Story By Tori Elgin | Photographs by Conrad Earnest
If you don’t regularly venture to the north end of Downtown Bryan, put it on your New Year’s resolution list to keep an eye on the redevelopment that has already begun. Together, the Ice House on Main and a new mixed-use development by R+T Studio will redefine how to eat, shop, stay, and play in the historic center of Bryan.
Joan and Jose Quintana have already made an indelible mark on Historic Downtown Bryan. Taking a walk with Jose up and down Main and Bryan streets to the SEAD Gallery, Innovation Underground, Grand Stafford Theater, and most recently, The Amity Building underscores how deep is the couple’s commitment to the urbanization of Downtown Bryan.
Their philosophy is simple. “We try to hear what’s missing, and if the community wants to support it, we just do it,” explains Jose Quintana.
Next up is the redevelopment of the Ice House on Main. Anchoring the northern tip of Downtown for the past 102 years, the building has hosted an icehouse, a local distribution company, a tractor dealership, a dance hall, and even a furniture restoration business. The Quintanas’ have a different vision for its future: “We want to make this a community building, an engagement space for the community to use,” says Jose Quintana.
Envision an event center in the spacious back of the building that can comfortably fit up to 500 people. The middle section will be expanded into a performance space for live music concerts, art film showings, and even theater plays. The front of the building will be home to a restaurant, a microbrewery, and a local coffee shop.
“The retail aspects and community engagement are very needed,” says Jose Quintana. “The neat part about this project is that even though we are driving it, we have a lot of community members that are supporting the process. Local professionals, students, faculty members – you name it. They are coming in and helping the project. Pretty much every single group of the community is represented.”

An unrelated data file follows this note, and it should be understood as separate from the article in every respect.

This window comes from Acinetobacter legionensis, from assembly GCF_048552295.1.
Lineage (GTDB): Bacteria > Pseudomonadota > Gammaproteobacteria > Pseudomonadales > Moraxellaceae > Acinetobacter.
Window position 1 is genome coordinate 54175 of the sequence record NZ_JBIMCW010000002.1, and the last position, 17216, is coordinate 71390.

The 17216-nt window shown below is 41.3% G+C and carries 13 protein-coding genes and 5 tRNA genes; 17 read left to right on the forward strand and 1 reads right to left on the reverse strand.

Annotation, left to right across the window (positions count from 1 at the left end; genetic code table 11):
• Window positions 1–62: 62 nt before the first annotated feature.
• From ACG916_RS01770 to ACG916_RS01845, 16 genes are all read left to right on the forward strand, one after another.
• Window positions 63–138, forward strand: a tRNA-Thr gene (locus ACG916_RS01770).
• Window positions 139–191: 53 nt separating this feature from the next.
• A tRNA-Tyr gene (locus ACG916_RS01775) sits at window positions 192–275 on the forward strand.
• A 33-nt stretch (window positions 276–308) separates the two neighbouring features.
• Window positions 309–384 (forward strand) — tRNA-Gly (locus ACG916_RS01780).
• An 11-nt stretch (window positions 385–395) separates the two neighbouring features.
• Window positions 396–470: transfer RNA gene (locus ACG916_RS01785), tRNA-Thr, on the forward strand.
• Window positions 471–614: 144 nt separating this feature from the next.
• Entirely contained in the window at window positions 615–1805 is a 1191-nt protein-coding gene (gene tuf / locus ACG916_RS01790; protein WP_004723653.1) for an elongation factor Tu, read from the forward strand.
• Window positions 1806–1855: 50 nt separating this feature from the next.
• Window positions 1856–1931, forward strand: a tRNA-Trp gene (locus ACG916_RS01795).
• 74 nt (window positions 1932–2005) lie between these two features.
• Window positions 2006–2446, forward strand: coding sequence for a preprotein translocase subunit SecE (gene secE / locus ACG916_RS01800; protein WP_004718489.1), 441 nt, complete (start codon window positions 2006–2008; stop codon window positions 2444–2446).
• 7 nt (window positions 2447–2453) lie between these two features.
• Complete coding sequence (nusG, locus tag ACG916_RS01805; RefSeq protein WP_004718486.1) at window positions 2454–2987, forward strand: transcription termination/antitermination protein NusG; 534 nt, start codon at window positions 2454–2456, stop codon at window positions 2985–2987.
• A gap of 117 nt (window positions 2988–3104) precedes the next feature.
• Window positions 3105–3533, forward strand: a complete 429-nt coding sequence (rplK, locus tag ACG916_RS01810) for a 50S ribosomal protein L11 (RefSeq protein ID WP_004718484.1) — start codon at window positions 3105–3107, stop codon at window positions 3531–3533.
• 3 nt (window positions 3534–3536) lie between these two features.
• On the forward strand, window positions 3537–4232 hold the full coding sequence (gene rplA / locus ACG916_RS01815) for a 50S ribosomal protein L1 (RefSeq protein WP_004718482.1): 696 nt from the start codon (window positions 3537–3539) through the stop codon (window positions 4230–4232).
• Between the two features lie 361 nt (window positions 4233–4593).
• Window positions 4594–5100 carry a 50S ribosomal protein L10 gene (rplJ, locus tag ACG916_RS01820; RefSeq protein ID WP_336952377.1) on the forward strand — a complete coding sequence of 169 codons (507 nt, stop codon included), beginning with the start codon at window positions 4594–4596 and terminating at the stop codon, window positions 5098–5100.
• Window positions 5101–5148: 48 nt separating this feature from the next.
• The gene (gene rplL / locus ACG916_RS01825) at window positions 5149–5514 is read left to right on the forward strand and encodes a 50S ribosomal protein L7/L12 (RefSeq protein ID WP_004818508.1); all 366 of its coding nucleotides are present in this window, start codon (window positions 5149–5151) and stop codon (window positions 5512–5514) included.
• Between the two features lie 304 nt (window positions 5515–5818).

Scheduled in four phases, the project will begin with the event space, followed by the coffee shop, restaurant, and microbrewery.
Let’s Get Urban
If the Ice House on Main is the space to engage the community, 500 Bryan North developer Ryan Terry is building the places where the people in the community can live within walking distance of where they also eat, work and play.
As the business operations lead at R+T Studio, Terry says the real estate development and consulting company has big plans for the north end of Downtown Bryan. Residential fourplexes and some mixed-use flex spaces are the first step.
“As far as economic activity, the city has pulled a lot of money for the infrastructure, but there is a high turnover rate,” says Terry. “There is not enough foot traffic to drive the businesses here. By building a residential section, people in the community will come to live, to work, and to eat – all in Downtown Bryan.”
When people come to stay and have a 24-hour involvement within this community, a more vibrant and urban culture will evolve, says Terry.
R+T Studio has signed a letter of intent with the City of Bryan to build 46 residential units over four, fourplexes, and two, three-story mixed-use buildings. Eventually there will be 50 or more new residents living in these units, all helping to create a more prominent presence in Downtown North, says Terry.
“We have signed the purchase agreement, and have agreed to a multi-phase development of this project,” says Terry. Like the Ice House on Main, 500 Bryan North will be completed in four phases starting with the development of two of the four fourplexes. If everything goes according to plan, each phase will take roughly 18 months to complete.
“What we want to do is to take a different stance than a lot of developers,” says Terry. “We do not want any tax abatements. We just asked the city for a guaranteed price through an offer, and they agreed.
“We have certain benchmarks to meet, and as long as we hit all of those, we can keep moving forward,” says Terry. “This will contribute to the economic activity, as well as the cultural activity in the scene. In the 90s, this was a place that no one wanted to be. The Brazos Valley is growing, and there is an unmet demand from young people who want to live close to where they work, to where they shop, and to where they participate in other activities. This development will spur this activity.”